Many moons ago, long before Toni Kan became the Mayor of Lagos, I was crowned the Obi of Ikate, the overcrowded suburbia of Surulere, Lagos. I lived upstairs, in a cramped two-bedroom back-flat on Olushola-Keku Street, towards the right end of the popular Nnobi Street in Ikate.
Ankle-length flood stayed for hours on end anytime it rained such that occupants of the ground rooms had to flee their homes. One of the major tenants down there happened to be a traditional doctor-cum-herbalist from whose stuffy room always emitted the harsh tang of medicinal herbs. The scraggy middle-aged man, said to be very medicated in local juju powers, ended up being conned off of his life savings by some Lagos sharp guys who induced him to a two-day-long sleep! Yes, in my domain, anything can happen!
It was in the middle of 1986 that I left my less-than-five-hundred Naira per month reporter job at African Guardian magazine, a subsidiary of The Guardian, to team up with the founding staff of the newly set-up ThisWeek magazine owned by the swashbuckling publisher Nduka Obaigbena. I got a salary advance to rent the apartment that was a walking distance from the office at 113 Ogunlana Drive, Surulere. It was my virgin accommodation in Lagos and I gave it a very virginal launch through one-day abstinence. This was indeed a hallowed entrée to the accommodation of many ladies thereafter.
The nearby Nnobi Street was a happening hub with all the hip eateries and pop beer parlours, sharp guys and sharper babes. People came from far-flung places like Lagos Island, Ikeja and the then developing Lekki to eat at the famous Nwanyi Nnewi Restaurant which I somewhat turned into the daily and nightly kitchen for me and my people. Next to the restaurant was the beer place of the woman we called Madam Ikorodu, mother of a now popular actress. Anybody who needed to have an appointment with the Obi of Ikate almost always appeared there instead of coming to the house, sorry, palace.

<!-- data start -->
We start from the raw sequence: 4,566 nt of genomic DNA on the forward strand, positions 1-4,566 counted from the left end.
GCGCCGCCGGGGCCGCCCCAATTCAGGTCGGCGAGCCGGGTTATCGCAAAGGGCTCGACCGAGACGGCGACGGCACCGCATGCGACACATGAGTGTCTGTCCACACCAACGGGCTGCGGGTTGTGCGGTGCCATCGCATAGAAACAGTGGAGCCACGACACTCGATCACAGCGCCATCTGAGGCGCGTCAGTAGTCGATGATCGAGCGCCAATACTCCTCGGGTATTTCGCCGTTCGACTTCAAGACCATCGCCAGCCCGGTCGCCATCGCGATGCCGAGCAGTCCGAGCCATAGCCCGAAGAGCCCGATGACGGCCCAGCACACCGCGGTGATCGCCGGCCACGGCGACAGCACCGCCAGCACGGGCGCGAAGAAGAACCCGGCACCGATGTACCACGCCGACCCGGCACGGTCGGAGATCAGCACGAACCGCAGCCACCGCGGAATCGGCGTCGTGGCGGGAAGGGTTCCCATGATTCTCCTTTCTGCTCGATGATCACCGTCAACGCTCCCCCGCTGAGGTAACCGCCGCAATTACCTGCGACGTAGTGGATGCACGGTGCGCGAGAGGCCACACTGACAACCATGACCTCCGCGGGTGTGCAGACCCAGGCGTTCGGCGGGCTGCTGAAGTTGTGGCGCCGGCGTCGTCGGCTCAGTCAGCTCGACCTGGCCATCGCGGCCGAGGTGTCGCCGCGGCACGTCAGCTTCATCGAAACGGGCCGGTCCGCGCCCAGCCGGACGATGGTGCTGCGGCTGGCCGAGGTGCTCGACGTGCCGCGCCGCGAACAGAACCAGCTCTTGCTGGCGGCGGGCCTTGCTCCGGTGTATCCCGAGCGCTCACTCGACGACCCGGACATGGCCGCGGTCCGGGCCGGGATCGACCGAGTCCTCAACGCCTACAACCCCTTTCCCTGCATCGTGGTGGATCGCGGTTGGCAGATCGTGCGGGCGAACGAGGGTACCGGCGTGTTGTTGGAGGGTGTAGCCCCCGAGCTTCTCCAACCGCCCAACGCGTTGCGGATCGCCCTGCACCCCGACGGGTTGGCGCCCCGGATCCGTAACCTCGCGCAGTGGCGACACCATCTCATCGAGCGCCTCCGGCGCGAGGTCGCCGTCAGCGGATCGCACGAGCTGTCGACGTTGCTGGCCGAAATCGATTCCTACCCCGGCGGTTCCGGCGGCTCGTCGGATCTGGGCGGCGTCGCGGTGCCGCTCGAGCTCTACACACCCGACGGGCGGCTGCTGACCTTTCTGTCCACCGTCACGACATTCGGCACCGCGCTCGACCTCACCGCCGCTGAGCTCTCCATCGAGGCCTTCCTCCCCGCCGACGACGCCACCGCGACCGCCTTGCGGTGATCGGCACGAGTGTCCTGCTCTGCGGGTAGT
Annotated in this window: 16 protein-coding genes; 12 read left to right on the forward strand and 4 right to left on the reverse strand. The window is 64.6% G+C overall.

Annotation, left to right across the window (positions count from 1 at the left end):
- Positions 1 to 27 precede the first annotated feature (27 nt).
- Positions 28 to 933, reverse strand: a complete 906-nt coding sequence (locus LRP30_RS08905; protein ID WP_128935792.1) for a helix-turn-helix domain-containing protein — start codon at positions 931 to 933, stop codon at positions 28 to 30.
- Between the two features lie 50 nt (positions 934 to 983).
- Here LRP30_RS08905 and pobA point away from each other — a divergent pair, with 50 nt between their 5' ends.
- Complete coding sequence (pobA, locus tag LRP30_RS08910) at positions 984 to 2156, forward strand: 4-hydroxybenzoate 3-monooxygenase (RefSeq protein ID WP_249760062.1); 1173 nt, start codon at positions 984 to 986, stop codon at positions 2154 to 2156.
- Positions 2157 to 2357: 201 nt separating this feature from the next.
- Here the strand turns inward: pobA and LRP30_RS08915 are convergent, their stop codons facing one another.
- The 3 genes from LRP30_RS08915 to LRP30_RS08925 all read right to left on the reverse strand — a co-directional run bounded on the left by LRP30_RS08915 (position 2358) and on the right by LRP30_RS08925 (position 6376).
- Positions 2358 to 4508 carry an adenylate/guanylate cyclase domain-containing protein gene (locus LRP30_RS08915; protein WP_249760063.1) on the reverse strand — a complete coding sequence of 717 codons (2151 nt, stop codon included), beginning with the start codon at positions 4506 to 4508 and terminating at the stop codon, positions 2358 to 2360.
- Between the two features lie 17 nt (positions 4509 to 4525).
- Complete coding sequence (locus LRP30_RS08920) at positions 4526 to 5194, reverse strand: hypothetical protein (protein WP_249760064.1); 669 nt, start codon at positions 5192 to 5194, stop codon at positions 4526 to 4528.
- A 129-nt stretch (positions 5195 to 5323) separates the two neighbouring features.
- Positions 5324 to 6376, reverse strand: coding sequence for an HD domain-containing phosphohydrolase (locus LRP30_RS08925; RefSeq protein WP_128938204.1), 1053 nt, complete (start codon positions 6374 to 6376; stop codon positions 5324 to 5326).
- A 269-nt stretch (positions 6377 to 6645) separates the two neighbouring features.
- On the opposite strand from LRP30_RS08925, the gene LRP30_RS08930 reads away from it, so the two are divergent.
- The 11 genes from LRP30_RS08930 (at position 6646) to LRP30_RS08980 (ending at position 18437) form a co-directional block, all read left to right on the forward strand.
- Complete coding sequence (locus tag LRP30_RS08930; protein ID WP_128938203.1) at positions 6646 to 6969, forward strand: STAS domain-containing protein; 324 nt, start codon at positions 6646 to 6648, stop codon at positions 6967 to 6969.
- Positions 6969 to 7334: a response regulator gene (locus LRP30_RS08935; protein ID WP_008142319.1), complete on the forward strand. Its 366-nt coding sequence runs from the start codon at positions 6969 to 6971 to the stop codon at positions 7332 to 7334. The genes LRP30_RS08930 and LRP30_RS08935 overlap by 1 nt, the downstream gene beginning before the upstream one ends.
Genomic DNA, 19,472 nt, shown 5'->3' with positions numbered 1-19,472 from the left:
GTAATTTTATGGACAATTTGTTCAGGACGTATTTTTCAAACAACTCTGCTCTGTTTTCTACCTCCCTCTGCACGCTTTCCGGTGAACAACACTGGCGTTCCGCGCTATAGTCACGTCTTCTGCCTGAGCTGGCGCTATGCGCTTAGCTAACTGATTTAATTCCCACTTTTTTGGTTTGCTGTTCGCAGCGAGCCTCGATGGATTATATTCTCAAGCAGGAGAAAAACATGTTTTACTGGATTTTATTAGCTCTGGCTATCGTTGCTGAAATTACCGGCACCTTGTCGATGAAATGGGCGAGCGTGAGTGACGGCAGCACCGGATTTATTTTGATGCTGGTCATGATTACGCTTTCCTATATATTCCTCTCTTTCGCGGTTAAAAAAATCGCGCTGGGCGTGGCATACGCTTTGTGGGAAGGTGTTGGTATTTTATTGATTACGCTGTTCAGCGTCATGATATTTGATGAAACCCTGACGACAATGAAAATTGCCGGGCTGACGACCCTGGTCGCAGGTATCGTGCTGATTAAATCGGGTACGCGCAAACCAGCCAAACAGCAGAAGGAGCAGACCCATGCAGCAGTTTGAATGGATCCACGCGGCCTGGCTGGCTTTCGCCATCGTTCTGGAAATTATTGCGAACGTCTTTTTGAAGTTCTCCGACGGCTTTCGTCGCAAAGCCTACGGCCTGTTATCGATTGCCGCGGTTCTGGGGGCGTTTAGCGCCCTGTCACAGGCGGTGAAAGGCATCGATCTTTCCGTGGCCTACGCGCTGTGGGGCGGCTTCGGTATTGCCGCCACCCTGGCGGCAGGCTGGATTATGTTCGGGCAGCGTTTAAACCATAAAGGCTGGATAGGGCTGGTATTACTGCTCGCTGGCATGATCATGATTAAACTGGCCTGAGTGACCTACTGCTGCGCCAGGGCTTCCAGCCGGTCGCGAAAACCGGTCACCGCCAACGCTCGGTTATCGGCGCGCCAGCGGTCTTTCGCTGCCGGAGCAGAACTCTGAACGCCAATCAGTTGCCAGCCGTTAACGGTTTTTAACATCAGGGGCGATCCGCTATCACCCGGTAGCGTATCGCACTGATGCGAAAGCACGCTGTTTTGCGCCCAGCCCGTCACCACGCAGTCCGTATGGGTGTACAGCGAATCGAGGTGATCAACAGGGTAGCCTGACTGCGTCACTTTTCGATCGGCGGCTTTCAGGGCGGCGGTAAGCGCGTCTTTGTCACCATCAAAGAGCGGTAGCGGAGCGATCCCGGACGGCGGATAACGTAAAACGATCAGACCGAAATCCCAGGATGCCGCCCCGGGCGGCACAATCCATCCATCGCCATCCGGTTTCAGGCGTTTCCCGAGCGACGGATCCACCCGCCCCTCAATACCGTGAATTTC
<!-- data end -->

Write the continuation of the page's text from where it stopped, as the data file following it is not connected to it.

The poets of Lagos made great company. Sanya Osha and Obi Nwakanma once needed to be rescued from police ambush-arrest amid a bout of divine drunkenness. Uche Nduka had the fine fettle to always convince his then intended to allow him spend the night in my palace to hone his poetry, though without divulging the details of his other nocturnal attentions.
Nduka Otiono readily gauged the diverse drinks for taste, and in one encounter his companion Eddie Ayo Ojo waxed lyrical that he had a one-night-stand with the fiancée of another buddy of mine in the very presence of the twosome. To round up matters, there was always the need to reiterate the poetic vista of my teacher at Ife, the inimitable Okot p’Bitek, to wit: “I want to suck the stiff breasts of my wife’s younger sister.”
Visiting writers, scholars and journalists such as South African poet Dennis Brutus and the critic Jane Bryce spiced up the Ikate atmosphere. Brutus never stopped wondering why Nigeria still had open gutters. Adewale Maja-Pearce came from England to have the fight of his life in reclaiming his late father’s house in Surulere as told in his book, The House My Father Built. Adewale’s many colleagues from abroad always visited to enjoy the local culinary delights of isi-ewu, nkwobi and the like, with one particular lady reporting that Adewale had gone native by enjoying local life near the gutter!
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